Newcastle Historical Real Estate Maps Index


The University of Newcastle Cultural Collections photo archive on Flickr contains over 800 historical real estate sale maps.

The National Library of Australia also has a collection of real estate sale posters from Creer and Berkeley, of which about 130 are not in the University of Newcastle archives.

The State Library of NSW also has some real estate sale posters available online.

To make these maps easier to locate, I have constructed a ‘visual index’ using Google Maps. Click on a shaded area in the map below to see links to map images for that area. You can also view the visual index in full-screen mode.

What’s the use of these maps?


  • This map is a visual index only intended to aid in locating relevant maps for a particular area. The shaded areas are not meant to be an accurate survey.
  • The visual index includes maps in the Cultural Collections photostream from the Newcastle/Lake Macquarie/Port Stephens area.
    • The index doesn’t include (yet) places from further afield like Katoomba or Cessnock.
    • The index also doesn’t include wide area maps like. Platt’s Estate 1912 as these would clutter the index map too much.
    • The list of images not indexed yet is here.
  • Some shaded areas link to multiple maps. (e.g. “M3219v Mayfield (1888)”) This can happen when
    • there are duplicate scans of the same map
    • there are different versions of a map (e.g. colour vs black and white)
    • The same or similar area was up for sale in different years.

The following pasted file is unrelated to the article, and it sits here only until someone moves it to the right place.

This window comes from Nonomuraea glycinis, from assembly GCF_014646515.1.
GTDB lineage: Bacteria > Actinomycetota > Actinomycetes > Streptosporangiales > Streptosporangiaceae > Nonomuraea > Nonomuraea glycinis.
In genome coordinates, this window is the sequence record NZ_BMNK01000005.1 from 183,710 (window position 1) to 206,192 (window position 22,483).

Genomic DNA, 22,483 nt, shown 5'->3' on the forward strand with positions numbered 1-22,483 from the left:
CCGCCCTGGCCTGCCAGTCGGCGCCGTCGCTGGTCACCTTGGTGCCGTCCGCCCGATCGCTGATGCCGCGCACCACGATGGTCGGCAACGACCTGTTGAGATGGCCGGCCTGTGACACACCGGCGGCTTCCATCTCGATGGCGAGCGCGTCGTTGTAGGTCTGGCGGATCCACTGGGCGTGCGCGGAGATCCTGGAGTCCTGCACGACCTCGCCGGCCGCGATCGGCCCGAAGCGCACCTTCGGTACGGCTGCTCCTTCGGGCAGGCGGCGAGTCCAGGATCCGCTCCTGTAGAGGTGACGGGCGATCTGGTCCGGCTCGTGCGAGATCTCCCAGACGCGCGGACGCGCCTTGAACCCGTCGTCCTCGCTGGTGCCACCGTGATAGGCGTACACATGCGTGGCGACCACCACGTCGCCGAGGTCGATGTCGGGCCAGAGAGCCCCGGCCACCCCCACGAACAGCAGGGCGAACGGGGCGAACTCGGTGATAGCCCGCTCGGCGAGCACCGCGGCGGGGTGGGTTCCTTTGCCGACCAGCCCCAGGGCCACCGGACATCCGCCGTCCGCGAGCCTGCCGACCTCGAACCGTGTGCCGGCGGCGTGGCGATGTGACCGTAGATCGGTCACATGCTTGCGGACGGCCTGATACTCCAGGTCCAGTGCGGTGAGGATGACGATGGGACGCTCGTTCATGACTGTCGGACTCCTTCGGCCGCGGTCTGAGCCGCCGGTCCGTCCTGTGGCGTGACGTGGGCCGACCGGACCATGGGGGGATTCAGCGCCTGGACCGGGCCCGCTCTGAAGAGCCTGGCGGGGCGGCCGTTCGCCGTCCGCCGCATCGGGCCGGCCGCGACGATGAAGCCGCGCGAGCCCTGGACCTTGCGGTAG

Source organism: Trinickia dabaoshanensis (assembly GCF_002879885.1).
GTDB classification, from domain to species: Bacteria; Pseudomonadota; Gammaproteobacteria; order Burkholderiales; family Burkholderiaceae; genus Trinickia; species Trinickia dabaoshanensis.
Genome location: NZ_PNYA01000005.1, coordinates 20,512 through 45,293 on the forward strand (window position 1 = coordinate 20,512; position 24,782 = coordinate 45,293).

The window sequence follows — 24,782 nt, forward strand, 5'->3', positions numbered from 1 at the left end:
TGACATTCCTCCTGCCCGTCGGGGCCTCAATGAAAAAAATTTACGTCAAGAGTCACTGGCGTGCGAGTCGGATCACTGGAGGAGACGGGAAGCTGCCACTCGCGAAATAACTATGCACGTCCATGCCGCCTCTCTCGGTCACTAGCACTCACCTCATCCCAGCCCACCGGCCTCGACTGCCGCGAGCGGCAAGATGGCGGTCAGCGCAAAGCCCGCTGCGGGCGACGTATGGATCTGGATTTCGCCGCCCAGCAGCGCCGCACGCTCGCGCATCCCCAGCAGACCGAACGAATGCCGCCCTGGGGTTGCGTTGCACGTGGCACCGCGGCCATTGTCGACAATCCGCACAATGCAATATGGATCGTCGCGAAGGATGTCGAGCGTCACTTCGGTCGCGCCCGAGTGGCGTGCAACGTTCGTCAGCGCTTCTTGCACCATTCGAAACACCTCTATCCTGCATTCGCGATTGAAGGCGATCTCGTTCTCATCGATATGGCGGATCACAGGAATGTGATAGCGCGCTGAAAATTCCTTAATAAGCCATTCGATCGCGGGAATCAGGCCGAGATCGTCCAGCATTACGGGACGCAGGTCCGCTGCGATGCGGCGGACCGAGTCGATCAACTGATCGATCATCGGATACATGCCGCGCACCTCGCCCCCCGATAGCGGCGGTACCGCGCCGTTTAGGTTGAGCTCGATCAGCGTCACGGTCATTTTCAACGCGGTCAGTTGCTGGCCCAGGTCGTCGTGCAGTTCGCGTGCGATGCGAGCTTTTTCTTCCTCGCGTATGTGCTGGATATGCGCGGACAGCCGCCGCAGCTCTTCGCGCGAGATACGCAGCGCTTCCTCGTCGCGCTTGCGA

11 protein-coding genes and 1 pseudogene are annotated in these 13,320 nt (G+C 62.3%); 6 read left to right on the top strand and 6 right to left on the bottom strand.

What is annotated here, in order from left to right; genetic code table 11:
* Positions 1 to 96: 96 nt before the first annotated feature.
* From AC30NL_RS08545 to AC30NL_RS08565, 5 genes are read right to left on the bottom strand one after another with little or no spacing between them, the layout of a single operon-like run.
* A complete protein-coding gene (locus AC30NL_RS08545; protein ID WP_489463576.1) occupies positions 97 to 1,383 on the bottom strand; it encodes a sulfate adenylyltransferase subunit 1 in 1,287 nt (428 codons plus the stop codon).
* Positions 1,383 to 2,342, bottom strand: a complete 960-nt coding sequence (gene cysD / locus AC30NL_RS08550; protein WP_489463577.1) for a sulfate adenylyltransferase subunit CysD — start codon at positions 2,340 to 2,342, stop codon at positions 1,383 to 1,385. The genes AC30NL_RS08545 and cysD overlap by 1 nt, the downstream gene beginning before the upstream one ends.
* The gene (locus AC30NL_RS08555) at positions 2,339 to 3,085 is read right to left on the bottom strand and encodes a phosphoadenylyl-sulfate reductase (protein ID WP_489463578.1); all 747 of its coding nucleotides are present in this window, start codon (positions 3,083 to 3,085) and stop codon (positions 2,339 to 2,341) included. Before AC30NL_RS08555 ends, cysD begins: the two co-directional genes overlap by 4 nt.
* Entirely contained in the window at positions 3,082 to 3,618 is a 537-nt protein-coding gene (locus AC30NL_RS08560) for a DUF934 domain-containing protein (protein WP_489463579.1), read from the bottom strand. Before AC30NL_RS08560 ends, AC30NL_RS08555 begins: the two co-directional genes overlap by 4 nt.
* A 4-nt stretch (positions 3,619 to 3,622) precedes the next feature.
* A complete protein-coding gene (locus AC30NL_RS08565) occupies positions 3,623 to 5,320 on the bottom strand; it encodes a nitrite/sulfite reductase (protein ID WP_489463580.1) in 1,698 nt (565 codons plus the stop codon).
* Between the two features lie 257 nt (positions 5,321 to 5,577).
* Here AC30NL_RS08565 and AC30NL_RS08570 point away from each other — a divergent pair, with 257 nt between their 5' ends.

• Where there are multiple maps covering the same area I have sometimes trimmed the shaded clickable areas in order to avoid having overlaps.
  • Some maps are split into two or more clickable areas on the index, to avoid too many overlapping areas. e.g Mayfield in 1921.
  • I have labelled the title of each area with the modern suburb name, not the original suburb name. e.g. Mayfield West rather than Waratah. Where the shaded area overlaps multiple suburbs I have labelled it with the suburb that the land mainly is located in.
  • Although almost all the historical maps could be reliably located in the modern Google Maps, sometimes this was problematic, and in these cases I’ve made a best guess at locating the land. e.g. Sparke Street Georgetown in 1924.
  • While most maps match what currently exists in the landscape, there are some examples of subdivisions that never made it into reality. The most notable example is Pindimar City on the north shore of Port Stephens. Another example is the Ramsgate subdivision on the southern shores of Lake Macquarie.

Update, January 2019

I’ve been making use of these real estate maps for three or four years now, and never realised how big they were. I had just assumed they were about A4 or A3 size, but in the Local Studies section of Newcastle Library today I saw some of these posters in the flesh, and they are indeed poster sized.

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7 thoughts on “Newcastle Historical Real Estate Maps Index

  1. Is there a map of Thornton Avenue Mayfield West? I lived there for 30 years when I was younger. Can’t find any subdivision maps. Would have been in the early 1950s.

    • All the subdivision maps I know about for Newcastle I have already added to the visual index. Note that these subdivision posters with maps tend to be clustered to particular time periods, and by the 1950s they don’t seem to have been produced.

  2. Brilliant, Lachlan!
    You might find some real estate maps (aka subdivision plans) you have not already seen in the collections of the State Library of New South Wales.

    Search the catalogue ( with the phrase “subdivision plans” and the name of a Newcastle suburb, and you will find even more.

    The State Library’s Sydney subdivision plans have all been digitised, and the subdivision plans relating to regional New South Wales are to be digitised soon.

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